This research was undertaken to investigate the differences in preferred managerial leadership behaviour among genders and racial groups in South Africa.
Data were collected from part time MBA students in South Africa, and subjects' preferences for explicit leader behaviour was assessed by the Leader Behaviour Description Questionnaire XII, with samples of Asian, black, coloured, and White South Africans further categorized by gender.
Coloured sample subjects were most dissimilar from the other samples as to preferred leader behaviours. The most similar grouping was black males with white males and females.
Different results were obtained than predicted by past studies comparing only black and white subjects. Studies comparing only those two racial groups could yield misleading interpretations of the actual managerial leader race and gender dynamics in South Africa. Owing to the small samples obtained for coloureds and Asian women, a follow‐up study is underway to increase these sample sizes.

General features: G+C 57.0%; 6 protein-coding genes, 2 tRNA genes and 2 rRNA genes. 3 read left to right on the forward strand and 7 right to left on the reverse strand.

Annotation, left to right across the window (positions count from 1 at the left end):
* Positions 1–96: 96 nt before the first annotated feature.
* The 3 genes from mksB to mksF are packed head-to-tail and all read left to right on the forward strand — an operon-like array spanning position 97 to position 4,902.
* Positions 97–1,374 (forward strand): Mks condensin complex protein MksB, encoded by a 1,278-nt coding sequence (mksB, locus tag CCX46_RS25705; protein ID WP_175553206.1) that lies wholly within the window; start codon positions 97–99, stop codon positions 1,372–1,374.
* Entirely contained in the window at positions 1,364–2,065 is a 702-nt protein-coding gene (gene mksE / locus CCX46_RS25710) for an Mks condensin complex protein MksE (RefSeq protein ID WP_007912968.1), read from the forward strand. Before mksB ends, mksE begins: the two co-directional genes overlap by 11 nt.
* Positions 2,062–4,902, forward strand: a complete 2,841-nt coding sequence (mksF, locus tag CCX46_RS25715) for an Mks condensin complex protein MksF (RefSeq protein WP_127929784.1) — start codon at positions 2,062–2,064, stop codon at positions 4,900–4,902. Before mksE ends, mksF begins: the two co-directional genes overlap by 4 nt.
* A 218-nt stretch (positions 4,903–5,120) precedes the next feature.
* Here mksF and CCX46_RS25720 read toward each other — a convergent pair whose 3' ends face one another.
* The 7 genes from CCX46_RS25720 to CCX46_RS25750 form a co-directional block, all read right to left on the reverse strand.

Implications of this study for practice are that programmes of managerial leadership development and practice need to consider that the race and gender dynamics in South Africa extend beyond the majority blacks and whites, and need to be more inclusive of all groups.
The results tend to contradict the interpretations of past studies of management and leadership that have indicated significant differences between the behaviours of blacks and whites in the business environment. These two groups were found to be most similar in preferences.
Littrell, R. and Nkomo, S. (2005), "Gender and race differences in leader behaviour preferences in South Africa", Women in Management Review, Vol. 20 No. 8, pp. 562-580. https://doi.org/10.1108/09649420510635204Download as .RIS
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